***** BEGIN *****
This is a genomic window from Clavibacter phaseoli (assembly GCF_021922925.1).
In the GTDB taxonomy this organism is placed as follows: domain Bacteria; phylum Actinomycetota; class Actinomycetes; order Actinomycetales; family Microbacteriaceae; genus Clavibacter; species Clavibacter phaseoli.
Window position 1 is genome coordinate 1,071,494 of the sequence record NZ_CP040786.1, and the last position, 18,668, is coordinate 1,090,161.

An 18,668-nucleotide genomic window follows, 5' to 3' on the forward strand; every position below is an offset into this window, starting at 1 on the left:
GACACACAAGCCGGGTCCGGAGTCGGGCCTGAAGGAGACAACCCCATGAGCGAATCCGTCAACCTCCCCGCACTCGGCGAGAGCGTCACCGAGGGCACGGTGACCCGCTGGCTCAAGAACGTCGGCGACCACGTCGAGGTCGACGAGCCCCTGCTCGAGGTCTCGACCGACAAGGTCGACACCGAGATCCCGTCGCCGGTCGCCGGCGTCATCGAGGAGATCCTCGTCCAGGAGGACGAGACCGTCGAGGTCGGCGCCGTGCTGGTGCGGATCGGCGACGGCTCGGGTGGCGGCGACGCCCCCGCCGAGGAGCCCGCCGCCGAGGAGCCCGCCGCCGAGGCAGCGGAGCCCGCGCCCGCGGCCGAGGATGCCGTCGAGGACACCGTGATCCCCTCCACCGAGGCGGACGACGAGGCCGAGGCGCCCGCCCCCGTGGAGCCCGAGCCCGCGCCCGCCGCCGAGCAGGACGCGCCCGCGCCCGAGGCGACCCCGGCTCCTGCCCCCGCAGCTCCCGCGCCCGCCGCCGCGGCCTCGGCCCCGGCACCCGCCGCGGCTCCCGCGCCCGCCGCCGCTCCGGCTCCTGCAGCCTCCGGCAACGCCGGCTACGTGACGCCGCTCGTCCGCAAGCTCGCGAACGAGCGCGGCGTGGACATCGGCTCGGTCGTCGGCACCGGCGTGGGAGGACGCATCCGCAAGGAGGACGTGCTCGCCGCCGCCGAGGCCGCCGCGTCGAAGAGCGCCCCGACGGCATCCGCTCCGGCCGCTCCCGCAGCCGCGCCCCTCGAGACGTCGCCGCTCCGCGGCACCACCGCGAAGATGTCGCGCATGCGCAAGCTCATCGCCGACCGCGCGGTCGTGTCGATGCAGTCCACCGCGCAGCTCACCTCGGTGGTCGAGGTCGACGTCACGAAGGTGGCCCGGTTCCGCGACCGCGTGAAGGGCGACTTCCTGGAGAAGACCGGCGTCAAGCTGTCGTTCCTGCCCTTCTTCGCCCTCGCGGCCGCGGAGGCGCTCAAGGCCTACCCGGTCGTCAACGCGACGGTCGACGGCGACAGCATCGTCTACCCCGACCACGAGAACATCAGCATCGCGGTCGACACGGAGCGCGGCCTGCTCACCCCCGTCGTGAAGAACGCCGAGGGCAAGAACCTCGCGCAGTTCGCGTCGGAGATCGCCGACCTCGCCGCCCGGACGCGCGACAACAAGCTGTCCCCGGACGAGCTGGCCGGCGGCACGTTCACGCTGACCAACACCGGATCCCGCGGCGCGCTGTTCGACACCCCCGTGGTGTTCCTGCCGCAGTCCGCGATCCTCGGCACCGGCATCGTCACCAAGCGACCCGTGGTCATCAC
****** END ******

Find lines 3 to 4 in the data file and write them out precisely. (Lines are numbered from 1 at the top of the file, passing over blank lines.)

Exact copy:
Window position 1 is genome coordinate 1,071,494 of the sequence record NZ_CP040786.1, and the last position, 18,668, is coordinate 1,090,161.

An 18,668-nucleotide genomic window follows, 5' to 3' on the forward strand; every position below is an offset into this window, starting at 1 on the left: